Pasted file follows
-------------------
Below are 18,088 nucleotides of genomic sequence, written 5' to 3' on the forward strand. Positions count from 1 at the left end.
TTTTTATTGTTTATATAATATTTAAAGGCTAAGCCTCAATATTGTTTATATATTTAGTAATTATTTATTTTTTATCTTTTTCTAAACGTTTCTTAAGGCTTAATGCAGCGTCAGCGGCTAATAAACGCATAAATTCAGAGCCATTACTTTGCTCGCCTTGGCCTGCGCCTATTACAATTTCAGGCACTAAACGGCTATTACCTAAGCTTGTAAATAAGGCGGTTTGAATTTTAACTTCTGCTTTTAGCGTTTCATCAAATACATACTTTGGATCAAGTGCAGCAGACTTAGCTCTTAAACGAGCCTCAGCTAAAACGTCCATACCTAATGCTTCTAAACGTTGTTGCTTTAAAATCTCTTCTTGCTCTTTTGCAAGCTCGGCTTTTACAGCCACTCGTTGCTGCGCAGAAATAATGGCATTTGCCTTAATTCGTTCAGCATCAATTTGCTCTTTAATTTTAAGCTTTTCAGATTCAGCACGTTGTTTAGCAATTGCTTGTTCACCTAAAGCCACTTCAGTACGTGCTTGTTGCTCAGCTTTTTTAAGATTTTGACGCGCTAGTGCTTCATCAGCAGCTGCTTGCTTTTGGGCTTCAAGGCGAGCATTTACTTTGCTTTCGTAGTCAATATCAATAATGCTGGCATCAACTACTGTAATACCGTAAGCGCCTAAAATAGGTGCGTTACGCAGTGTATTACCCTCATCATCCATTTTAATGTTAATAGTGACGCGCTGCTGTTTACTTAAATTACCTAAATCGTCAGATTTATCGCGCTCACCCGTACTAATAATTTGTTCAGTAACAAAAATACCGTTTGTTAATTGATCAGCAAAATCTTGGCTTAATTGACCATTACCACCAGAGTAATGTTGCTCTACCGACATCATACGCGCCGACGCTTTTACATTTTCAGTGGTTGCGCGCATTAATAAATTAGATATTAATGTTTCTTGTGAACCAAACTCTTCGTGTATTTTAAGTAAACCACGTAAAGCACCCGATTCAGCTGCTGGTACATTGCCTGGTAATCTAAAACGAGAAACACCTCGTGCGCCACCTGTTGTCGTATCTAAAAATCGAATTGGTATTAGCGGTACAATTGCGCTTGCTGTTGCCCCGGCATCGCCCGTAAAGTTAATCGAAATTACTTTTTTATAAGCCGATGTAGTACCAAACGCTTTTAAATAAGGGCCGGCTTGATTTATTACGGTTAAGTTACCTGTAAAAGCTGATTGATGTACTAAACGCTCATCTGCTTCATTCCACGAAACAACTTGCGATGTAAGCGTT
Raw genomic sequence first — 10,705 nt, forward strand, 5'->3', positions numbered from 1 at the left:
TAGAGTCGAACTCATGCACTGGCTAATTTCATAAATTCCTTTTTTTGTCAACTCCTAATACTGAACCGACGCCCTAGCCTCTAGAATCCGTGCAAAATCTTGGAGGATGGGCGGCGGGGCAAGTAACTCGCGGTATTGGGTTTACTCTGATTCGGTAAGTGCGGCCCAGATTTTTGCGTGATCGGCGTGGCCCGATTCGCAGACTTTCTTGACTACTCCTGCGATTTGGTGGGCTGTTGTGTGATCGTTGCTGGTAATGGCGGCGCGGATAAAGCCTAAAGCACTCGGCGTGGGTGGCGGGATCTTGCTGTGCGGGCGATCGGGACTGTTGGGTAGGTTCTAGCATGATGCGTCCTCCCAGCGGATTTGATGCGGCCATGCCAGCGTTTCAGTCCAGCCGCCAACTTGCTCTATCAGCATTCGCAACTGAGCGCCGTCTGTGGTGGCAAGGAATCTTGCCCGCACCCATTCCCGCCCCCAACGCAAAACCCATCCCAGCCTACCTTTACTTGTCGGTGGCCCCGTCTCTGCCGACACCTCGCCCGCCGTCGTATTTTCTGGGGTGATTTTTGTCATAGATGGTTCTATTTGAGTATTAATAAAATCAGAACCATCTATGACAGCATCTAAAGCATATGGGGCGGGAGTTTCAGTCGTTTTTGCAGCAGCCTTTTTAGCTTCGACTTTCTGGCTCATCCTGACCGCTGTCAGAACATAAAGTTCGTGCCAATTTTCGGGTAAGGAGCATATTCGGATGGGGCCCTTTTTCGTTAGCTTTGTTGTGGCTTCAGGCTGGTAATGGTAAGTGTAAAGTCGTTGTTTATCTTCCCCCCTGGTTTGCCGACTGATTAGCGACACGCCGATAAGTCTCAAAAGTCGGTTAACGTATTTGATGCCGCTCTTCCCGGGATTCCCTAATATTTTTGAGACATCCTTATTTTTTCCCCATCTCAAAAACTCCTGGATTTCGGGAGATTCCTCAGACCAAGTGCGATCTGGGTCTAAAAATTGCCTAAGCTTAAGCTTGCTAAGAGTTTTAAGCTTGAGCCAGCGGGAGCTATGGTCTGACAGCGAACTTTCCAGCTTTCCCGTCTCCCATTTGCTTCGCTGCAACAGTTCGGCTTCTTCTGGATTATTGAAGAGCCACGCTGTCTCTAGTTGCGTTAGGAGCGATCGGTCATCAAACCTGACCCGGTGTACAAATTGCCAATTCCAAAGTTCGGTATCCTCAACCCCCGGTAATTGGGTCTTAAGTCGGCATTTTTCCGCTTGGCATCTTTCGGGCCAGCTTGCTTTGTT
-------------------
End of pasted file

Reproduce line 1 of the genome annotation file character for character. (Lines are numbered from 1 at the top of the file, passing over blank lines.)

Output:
Below are 18,088 nucleotides of genomic sequence, written 5' to 3' on the forward strand. Positions count from 1 at the left end.